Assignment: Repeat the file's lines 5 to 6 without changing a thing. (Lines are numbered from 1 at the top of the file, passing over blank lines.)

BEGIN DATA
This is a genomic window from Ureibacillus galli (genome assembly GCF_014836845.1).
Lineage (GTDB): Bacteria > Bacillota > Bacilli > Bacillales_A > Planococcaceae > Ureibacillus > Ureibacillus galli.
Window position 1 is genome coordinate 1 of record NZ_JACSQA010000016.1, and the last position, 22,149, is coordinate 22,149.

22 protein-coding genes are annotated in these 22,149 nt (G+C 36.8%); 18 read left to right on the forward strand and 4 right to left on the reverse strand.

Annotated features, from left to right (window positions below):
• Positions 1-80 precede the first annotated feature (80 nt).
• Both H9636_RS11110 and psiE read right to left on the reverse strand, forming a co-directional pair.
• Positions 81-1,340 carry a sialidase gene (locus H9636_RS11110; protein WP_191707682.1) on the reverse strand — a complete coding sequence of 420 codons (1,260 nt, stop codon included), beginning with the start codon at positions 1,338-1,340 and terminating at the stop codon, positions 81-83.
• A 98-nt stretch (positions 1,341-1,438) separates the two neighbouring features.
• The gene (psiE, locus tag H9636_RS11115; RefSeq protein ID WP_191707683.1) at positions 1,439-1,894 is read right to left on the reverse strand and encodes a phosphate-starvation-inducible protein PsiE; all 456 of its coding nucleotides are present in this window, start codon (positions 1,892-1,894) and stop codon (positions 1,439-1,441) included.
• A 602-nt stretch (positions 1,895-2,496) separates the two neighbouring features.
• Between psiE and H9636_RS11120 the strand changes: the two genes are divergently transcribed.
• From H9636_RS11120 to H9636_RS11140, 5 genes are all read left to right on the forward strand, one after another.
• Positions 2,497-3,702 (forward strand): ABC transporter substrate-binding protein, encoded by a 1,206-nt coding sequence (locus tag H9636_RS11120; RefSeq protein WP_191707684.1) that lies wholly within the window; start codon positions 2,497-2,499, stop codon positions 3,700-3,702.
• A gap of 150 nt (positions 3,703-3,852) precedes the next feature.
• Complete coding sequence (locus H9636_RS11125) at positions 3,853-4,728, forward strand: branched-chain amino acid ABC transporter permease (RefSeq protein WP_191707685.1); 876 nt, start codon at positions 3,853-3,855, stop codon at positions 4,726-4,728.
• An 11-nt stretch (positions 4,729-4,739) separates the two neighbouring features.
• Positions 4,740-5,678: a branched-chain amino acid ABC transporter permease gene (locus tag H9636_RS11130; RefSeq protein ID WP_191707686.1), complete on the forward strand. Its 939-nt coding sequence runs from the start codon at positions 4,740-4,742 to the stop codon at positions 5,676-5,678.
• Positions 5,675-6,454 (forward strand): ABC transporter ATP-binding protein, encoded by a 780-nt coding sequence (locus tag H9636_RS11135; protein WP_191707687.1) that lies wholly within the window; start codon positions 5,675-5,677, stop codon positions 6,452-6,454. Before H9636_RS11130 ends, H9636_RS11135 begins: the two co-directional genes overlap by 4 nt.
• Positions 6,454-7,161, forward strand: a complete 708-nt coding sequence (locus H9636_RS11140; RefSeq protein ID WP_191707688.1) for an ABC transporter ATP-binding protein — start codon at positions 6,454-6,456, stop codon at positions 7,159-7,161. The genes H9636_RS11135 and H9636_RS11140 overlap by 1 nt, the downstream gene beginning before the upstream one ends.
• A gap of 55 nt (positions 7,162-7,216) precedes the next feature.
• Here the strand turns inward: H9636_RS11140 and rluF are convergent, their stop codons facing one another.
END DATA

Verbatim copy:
Annotated features, from left to right (window positions below):
• Positions 1-80 precede the first annotated feature (80 nt).